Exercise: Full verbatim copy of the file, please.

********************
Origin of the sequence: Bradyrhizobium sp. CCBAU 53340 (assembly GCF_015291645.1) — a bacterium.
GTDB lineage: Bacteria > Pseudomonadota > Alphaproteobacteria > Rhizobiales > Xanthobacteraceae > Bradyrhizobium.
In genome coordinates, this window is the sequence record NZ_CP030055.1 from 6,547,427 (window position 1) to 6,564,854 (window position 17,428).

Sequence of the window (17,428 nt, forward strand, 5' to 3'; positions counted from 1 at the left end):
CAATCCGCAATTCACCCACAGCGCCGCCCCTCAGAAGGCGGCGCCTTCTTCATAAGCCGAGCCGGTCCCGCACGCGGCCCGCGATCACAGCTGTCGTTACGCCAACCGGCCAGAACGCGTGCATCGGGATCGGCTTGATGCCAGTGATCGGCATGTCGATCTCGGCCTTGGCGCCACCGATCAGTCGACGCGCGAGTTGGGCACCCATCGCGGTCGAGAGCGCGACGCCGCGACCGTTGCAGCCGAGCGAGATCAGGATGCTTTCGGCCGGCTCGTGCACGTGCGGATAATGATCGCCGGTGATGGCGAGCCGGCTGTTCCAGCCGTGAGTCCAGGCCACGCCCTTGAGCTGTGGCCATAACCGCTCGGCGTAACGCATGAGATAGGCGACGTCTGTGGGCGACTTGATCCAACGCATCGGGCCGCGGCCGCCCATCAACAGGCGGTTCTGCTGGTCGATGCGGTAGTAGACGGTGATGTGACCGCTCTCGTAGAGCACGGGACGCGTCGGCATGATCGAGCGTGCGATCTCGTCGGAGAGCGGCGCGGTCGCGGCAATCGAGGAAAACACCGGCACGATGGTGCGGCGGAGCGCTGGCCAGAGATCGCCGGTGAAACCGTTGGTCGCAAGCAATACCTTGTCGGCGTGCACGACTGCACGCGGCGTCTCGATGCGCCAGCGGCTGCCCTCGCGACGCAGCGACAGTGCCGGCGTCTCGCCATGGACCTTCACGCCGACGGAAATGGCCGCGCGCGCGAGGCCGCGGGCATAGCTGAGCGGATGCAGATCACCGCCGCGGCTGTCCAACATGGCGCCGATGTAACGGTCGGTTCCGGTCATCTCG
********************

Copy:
Origin of the sequence: Bradyrhizobium sp. CCBAU 53340 (assembly GCF_015291645.1) — a bacterium.
GTDB lineage: Bacteria > Pseudomonadota > Alphaproteobacteria > Rhizobiales > Xanthobacteraceae > Bradyrhizobium.
In genome coordinates, this window is the sequence record NZ_CP030055.1 from 6,547,427 (window position 1) to 6,564,854 (window position 17,428).

Sequence of the window (17,428 nt, forward strand, 5' to 3'; positions counted from 1 at the left end):
CAATCCGCAATTCACCCACAGCGCCGCCCCTCAGAAGGCGGCGCCTTCTTCATAAGCCGAGCCGGTCCCGCACGCGGCCCGCGATCACAGCTGTCGTTACGCCAACCGGCCAGAACGCGTGCATCGGGATCGGCTTGATGCCAGTGATCGGCATGTCGATCTCGGCCTTGGCGCCACCGATCAGTCGACGCGCGAGTTGGGCACCCATCGCGGTCGAGAGCGCGACGCCGCGACCGTTGCAGCCGAGCGAGATCAGGATGCTTTCGGCCGGCTCGTGCACGTGCGGATAATGATCGCCGGTGATGGCGAGCCGGCTGTTCCAGCCGTGAGTCCAGGCCACGCCCTTGAGCTGTGGCCATAACCGCTCGGCGTAACGCATGAGATAGGCGACGTCTGTGGGCGACTTGATCCAACGCATCGGGCCGCGGCCGCCCATCAACAGGCGGTTCTGCTGGTCGATGCGGTAGTAGACGGTGATGTGACCGCTCTCGTAGAGCACGGGACGCGTCGGCATGATCGAGCGTGCGATCTCGTCGGAGAGCGGCGCGGTCGCGGCAATCGAGGAAAACACCGGCACGATGGTGCGGCGGAGCGCTGGCCAGAGATCGCCGGTGAAACCGTTGGTCGCAAGCAATACCTTGTCGGCGTGCACGACTGCACGCGGCGTCTCGATGCGCCAGCGGCTGCCCTCGCGACGCAGCGACAGTGCCGGCGTCTCGCCATGGACCTTCACGCCGACGGAAATGGCCGCGCGCGCGAGGCCGCGGGCATAGCTGAGCGGATGCAGATCACCGCCGCGGCTGTCCAACATGGCGCCGATGTAACGGTCGGTTCCGGTCATCTCG